The standard gauge railway has been a lot in the news recently. On the one hand, we have the governing Jubilee Party pointing to it as one of the key proofs that the Uhuru Kenyatta government has delivered on its promises.
And, on the other, we have the opposition NASA, alleging that it is the greatest proof yet of the rampant corruption that has marked the Kenyatta government.
An incident in May this year suggested there may be something to what NASA alleges: A senior official of the National Lands Commission was found to have no less than Sh17 million in cash in his house, when the Ethics and Anti-Corruption Commission made a raid. This sum is regarded as the mere tip of the iceberg, in an investigation into the “skewed compensation of land for the SGR”.
Now let’s go back to the years when “the original railway” – the Kenya-Uganda Railway built between 1896 and 1903 – and consider this question: Do you think there was much fuss over compensation for the people whose land was taken to make way for that rail?
Far from being compensated, the indigenous communities whose lands lay on the path taken for the railway could look forward to violent evictions, and vicious counter-attacks if they interfered with the building of the railway.
Two such examples are recorded in Wikipedia: “…Building the railway met local resistance on various occasions. A major incident was the Kedong Massacre, when the Maasai attacked a railway workers’ caravan killing around 500 people...At the turn of the 20th Century, the railway construction was disturbed by the resistance by the Nandi people led by Koitalel arap Samoei. He was killed in 1905 by Richard Meinertzhagen, finally ending the Nandi resistance…” Such then were the methods used to clear the way for progress: All the way to Uganda.
It is tempting to put a racial interpretation on the use of force to dispossess the locals of their land. But it was not just the colonial soldiers who used force in the pursuit of their interests. Kenyan indigenous tribal communities were just as vicious in their dealings with each other. And this is something we don’t even have to consult the history books to know.
Ever since the long drought started last year, there have been regular reports of vicious fighting in Northern Kenya, primarily involving the Pokot and the Turkana. And this was in continuation of a long history of cattle-raiding, attacks and counter-attacks over rights to pasture and watering points, which go back to a time well before the lunatic railway was conceived, much less built.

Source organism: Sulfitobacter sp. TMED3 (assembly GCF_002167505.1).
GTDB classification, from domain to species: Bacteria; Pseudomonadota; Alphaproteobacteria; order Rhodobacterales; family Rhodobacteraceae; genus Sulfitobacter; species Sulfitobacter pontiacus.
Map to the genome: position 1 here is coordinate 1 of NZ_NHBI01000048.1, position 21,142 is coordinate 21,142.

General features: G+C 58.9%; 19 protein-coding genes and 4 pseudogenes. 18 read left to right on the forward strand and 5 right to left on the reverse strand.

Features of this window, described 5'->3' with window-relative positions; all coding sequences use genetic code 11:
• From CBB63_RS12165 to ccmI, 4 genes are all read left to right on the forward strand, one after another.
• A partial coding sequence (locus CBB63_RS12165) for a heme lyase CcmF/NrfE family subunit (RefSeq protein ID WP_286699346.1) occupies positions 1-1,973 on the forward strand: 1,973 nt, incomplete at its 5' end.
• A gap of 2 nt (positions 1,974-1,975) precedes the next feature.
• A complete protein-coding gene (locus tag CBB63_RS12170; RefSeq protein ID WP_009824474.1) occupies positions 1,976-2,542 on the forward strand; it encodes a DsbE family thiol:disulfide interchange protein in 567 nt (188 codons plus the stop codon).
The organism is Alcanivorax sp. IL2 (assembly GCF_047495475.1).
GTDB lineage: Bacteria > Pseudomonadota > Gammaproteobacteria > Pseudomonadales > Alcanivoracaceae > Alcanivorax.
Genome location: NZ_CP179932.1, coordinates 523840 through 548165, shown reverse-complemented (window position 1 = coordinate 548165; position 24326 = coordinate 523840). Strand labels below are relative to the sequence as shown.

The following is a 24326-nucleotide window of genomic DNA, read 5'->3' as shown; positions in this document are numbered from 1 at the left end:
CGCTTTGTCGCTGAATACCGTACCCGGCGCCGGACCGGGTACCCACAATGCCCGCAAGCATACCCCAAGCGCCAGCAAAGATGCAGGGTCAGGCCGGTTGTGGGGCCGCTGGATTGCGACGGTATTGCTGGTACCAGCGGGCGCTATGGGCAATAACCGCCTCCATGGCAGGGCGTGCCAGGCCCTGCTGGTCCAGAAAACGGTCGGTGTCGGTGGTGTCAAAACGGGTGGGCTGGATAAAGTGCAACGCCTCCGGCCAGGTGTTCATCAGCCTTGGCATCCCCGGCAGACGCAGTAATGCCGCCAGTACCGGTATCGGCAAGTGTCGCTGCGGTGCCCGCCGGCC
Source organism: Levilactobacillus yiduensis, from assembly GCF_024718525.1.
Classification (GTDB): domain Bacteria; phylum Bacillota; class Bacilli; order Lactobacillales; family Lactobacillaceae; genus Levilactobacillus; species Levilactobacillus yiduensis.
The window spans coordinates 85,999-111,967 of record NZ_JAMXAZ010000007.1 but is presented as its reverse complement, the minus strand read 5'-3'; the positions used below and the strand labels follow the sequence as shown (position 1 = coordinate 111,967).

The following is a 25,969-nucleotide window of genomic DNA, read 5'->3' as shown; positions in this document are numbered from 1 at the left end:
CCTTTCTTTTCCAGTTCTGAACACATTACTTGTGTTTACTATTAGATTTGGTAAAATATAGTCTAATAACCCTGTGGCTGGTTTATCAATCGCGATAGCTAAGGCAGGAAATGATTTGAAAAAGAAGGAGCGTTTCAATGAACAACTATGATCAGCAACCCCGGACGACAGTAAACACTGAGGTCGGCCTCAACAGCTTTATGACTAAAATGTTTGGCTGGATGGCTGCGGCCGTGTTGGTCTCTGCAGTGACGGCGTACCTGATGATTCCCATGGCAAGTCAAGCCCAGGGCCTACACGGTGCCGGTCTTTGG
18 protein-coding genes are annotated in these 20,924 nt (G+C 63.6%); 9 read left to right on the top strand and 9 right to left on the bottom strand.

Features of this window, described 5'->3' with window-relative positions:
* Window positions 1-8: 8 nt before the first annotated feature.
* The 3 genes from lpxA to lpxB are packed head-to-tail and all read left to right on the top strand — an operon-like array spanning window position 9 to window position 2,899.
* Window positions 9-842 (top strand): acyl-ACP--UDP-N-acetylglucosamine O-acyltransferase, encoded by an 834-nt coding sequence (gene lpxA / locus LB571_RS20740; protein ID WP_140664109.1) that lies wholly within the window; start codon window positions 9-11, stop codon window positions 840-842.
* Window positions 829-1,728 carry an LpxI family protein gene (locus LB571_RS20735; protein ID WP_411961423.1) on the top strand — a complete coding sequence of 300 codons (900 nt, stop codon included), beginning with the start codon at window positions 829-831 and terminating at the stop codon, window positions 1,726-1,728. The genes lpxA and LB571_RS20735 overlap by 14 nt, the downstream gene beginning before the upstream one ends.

Respect for property rights were not a strong feature of pre-colonial Kenya, and the reason that the colonial soldiers usually won their engagements with indigenous communities was that they had modern guns, while “our ancestors” had mostly spears, bows and arrows.
Even now, in a confrontation between the Turkana and the Pokot, the outcome is likely to hinge on the question of who has the newest rifles. No question at all of respecting property rights.
But although many of the nomadic pastoralist communities of Northern Kenya still choose to live the same way they did 100 years ago, according to an essay posted on the website of Gamewatchers, a Kenyan tour company: “There is now a growing realisation that the traditional nomadic pastoralism of the early 1900s, over a hundred years ago, when small numbers of people moved around the sparsely populated landscape seeking grazing for their livestock alongside the herds of wild herbivores, can no longer continue in the modern day and age, when there are 20 times the number of people living there...”
But even that is not the whole story. For not only is there now a larger population within the regions where the nomadic communities once roamed freely, but there is also the recent development of unpredictable weather patterns and increasing frequency of drought.
Next week, I will consider possible solutions to this crisis, and why it is not receiving the same attention as other regional priorities in this election year.